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Starting Start-Ups: Leveraging Technology to Protect IP

December 10, 2019

Suffolk alum Lauren Sabino discusses her classroom work using the community.lawyer tool to create an automated platform directed at providing cost-effective support to emerging start-up companies seeking to protect their intellectual property. 

 

As a student at Suffolk University Law School I have been fortunate to have been exposed to legal technology and the opportunity to take courses that have taught me the important role of technology in the future of the legal profession. During my 3L year I enrolled in a course called Lawyering in the Age of Smart Machines and I’ll admit it, I was a bit skeptical at first. I consider myself technologically savvy in that I feel comfortable and confident using computers and other smart machines. That being said, I had never even heard of the vast majority of the programs and software programs that I was introduced to in this course. The course’s final project, which consisted of creating a technological innovation and building an app, was certainly out of my comfort zone. With the help of an encouraging professor, I chose to build a trademark cease and desist letter document assembly tool using the Community.lawyer [1] platform.

 

My final project focused on the basic idea of helping those who can’t afford expensive legal services gain access to legal help. Particularly, my project aimed to provide a solution to protecting intellectual property (IP) rights at a much lower cost than hiring an attorney. Startups and their founders have a lot on their plates. They’re looking for the best employees to help their vision become a reality, they’re looking to clear out of the garage and into new office space, they’re busy creating an interesting, functional website, and they’re looking for customers, of course. So, where does protecting IP fall on the list of priorities?  Perhaps somewhere in the middle if the business has some knowledge or awareness on the topic. But maybe at the bottom (or off the list completely) if the business is of the creative kind that would rather leave business logistics to someone else.  Too often startups and their founders think of IP as something they can deal with later, when they’re a little more established and have a little more cash. However, ignoring IP is a mistake.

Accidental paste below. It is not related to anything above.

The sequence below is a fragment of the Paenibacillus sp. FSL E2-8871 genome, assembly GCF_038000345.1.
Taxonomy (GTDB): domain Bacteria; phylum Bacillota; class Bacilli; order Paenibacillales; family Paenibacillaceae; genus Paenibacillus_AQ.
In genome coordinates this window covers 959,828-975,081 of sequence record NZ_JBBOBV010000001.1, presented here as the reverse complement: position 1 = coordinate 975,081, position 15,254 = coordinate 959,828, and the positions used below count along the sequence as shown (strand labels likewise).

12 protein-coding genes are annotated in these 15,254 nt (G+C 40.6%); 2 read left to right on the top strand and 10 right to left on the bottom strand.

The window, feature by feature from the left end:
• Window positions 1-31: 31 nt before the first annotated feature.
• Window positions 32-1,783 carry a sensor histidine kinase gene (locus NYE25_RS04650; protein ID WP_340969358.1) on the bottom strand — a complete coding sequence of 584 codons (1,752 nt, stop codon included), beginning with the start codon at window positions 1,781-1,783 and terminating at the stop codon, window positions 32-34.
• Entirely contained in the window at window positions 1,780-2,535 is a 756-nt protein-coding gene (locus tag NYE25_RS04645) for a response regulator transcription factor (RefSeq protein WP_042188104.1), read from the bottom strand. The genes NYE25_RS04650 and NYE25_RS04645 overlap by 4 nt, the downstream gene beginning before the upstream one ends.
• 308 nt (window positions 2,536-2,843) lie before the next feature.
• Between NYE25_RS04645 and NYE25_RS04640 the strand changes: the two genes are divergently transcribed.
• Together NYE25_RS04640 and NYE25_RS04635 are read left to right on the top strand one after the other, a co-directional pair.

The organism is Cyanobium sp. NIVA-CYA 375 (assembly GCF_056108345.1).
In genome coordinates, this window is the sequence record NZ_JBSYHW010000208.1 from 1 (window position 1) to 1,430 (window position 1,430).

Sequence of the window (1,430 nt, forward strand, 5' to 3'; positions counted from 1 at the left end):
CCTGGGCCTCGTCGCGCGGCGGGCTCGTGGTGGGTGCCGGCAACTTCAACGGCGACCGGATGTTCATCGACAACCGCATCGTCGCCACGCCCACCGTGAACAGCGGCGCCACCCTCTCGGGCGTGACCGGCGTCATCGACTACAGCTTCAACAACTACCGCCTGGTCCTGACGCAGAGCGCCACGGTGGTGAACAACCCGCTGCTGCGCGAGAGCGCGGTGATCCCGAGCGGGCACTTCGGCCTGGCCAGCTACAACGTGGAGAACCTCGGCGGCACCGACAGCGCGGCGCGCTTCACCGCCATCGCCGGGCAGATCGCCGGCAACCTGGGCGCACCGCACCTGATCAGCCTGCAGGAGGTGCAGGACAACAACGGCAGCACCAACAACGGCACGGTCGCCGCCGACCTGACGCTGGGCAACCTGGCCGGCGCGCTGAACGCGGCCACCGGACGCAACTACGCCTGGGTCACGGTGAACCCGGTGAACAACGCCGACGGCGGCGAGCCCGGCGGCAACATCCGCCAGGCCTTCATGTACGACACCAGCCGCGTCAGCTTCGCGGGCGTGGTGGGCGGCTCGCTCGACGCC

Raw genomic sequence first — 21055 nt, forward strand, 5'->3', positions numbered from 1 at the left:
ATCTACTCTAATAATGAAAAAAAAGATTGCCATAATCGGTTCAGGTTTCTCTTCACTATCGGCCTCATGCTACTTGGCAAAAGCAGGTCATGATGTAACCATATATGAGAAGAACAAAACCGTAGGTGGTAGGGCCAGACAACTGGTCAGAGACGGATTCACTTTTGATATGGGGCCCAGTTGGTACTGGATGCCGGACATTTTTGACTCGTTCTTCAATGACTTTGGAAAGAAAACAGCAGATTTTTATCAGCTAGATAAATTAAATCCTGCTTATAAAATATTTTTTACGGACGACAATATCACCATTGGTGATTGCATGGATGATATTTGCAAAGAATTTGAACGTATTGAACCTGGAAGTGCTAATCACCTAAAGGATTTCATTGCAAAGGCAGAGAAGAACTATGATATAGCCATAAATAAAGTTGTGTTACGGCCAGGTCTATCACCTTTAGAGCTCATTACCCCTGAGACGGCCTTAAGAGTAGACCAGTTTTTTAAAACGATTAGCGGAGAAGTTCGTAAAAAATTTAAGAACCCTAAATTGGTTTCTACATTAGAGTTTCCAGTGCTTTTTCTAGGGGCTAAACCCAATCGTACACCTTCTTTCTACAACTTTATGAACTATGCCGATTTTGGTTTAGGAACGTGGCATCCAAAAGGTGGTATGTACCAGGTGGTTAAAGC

IP is the foundation of hard work, the backbone of a business and often a business’s most valuable asset.  For example, the trademark, the name, or logo created to identify a business to the consuming public is often worth a lot of money.  Any tagline or phrase used in connection with a company’s goods or services is also valuable IP. All these assets serve to identify the business and its owners or contributors, including customer good will and satisfaction. Notably, trademarks account for an average of one third of corporate value.  The top ten trademarks in the United States are all worth billions of dollars. [2] Google’s trademark is worth $44.3 billion, Microsoft’s trademark value is $42.8 billion, and Walmart has a trademark value of $36.2 billion. [3] Thus, protecting and developing a trademark is an investment worth making early in the collaborative process. Unfortunately, the cost of prosecuting a trademark can run a client thousands of dollars in attorney’s fees. Further, the cost of enforcing IP rights after obtaining them can also be costly.